While convoying merchant vessels could be a more effective use of resources for navies, it has thus far not been very attractive for the shipping industry. Given that only 15-20 warships are currently operating at any point in the area, assembling convoys would take time and is thus a costly undertaking for the shipping industry. As the risk of falling prey to the pirates is still relatively low, the shipping industry will likely continue to find it an economically inefficient and impractical way to respond, preferring to pay the ransoms once the risk materialises.

What about arming merchant vessels?

Arming merchant vessels can be undertaken in different ways. One option is to put armed security teams aboard vessels. A second, and more controversial option, is to arm merchant crews. The first option is already undertaken in some cases – especially if the ship is considered high risk. Again though, given the low probability of being hijacked, stationing security teams aboard all vessels would not be cost efficient. The second option – arming merchant crews – has largely been rejected by shipping companies and port-authorities. The added security risks, costs, and legal liability are deemed too high.

What about taking action against pirates ashore?

The reason no military action against pirates has yet been undertaken ashore stems from political will rather than legal constraints. UN Security Council Resolution 1851 in fact authorises military action against piracy on Somali territory. If the piracy problem persists or even worsens however, such escalatory steps may become increasingly more plausible. Military action ashore could range from small raids against pirate equipment (such as boats, high-power outboard motors), to larger scale, sustained military operations. Neither will be risk free, and both could have wide-ranging and potentially negative implications for stability in Somalia and the wider region.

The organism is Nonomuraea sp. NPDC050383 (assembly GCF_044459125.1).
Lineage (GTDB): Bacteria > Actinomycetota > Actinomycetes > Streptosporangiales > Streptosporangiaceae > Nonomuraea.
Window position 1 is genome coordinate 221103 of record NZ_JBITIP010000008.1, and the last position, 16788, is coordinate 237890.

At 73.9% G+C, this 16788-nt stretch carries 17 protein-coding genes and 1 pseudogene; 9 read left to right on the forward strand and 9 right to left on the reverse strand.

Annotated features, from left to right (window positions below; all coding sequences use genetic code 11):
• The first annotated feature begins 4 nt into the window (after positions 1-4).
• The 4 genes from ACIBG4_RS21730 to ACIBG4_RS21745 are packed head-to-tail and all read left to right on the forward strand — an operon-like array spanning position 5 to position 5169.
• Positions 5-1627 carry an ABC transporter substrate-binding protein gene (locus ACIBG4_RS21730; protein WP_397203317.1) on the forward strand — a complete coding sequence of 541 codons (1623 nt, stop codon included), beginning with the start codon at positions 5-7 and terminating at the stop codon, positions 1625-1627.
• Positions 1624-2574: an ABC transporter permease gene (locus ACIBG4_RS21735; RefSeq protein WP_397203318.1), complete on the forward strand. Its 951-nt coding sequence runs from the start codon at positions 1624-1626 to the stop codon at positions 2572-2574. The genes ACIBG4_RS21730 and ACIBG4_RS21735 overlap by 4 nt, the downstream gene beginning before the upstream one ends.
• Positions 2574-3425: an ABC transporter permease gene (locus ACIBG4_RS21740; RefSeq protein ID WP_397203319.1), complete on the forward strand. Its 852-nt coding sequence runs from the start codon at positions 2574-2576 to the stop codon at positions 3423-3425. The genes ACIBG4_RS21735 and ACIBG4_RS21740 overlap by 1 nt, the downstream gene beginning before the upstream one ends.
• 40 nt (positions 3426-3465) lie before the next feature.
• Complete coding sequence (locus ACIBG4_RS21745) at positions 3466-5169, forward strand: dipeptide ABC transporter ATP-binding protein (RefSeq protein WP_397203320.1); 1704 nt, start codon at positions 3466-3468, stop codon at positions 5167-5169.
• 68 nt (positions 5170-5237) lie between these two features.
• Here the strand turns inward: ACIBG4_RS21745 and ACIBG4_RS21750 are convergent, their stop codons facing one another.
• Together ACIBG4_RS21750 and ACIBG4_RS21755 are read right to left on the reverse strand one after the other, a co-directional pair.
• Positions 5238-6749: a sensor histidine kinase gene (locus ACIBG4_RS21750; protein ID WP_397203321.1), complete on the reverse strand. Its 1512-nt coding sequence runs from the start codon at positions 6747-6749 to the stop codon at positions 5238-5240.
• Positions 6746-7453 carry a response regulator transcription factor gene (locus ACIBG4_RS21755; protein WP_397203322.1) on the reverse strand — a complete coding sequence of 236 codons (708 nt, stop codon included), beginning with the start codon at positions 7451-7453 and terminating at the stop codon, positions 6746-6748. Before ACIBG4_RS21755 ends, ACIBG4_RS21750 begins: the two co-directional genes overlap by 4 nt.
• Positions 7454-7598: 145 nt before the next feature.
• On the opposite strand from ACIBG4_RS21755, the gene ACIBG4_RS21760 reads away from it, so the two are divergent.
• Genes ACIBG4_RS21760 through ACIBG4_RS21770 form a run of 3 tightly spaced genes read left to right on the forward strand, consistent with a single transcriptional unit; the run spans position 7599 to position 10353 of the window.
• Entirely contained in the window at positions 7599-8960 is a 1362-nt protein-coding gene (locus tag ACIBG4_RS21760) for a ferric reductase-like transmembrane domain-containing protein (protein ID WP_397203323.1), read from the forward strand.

Are there other alternatives?

One alternative is the 'do-nothing option'. Rather than seeking to address the problem, the international community could learn to live with piracy. Some shipping companies prefer this option – after all the risk of any one ship being hijacked is still low, and crews and cargo are returned safely when ransoms are paid. The risk with this option would be that the lack of a strong response would encourage a further increase in piracy, as it would contribute to the feeling of security for pirates. Additionally, the current level of piracy has received broad international attention and thus become an important symbolic issue. Simply ignoring the problem now would be considered a weakness and thus unattractive for most governments currently involved.

Bjoern Siebert is a Visiting Fellow at RUSI and a Research Fellow at the Security Studies Program. Massachusetts Institute of Technology (MIT)


  1. Lloyd's List, 'Piracy Could Add $400m to Owners’ Insurance Cover Costs', November 21, 2008.
  2. See for example Martin N. Murphy, 'Contemporary Piracy and Maritime Terrorism: The Threat to International Security' Adelphi Paper, Vol. 338, 2007; and Peter Chalk, The Maritime Dimension of International Security: Terrorism, Piracy, and Challenges for the United States, RAND Corporation, 2008.
  3. See Lloyd's List, 'Sophisticated strategies behind spate of attacks', November 26, 2008.


Bjoern Seibert

Associate Fellow

View profile

Explore our related content